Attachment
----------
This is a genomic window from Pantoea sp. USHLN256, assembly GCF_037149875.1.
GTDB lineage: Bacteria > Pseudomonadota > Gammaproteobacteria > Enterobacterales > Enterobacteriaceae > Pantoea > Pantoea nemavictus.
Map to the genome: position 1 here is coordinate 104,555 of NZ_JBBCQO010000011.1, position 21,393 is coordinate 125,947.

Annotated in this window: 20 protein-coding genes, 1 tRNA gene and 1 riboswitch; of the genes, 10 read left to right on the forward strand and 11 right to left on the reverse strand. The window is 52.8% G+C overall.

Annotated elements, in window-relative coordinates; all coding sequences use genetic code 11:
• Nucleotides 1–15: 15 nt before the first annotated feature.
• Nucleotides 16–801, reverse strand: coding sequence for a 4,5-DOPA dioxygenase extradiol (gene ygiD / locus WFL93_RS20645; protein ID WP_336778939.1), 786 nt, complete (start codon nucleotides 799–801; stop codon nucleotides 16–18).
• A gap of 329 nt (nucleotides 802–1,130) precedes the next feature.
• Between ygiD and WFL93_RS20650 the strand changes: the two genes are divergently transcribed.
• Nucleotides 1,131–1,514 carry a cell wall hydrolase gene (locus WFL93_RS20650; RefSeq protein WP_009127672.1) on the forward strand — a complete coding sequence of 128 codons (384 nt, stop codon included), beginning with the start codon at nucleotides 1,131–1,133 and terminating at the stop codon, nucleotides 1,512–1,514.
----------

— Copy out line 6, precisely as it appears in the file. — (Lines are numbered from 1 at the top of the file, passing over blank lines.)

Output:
• Nucleotides 1–15: 15 nt before the first annotated feature.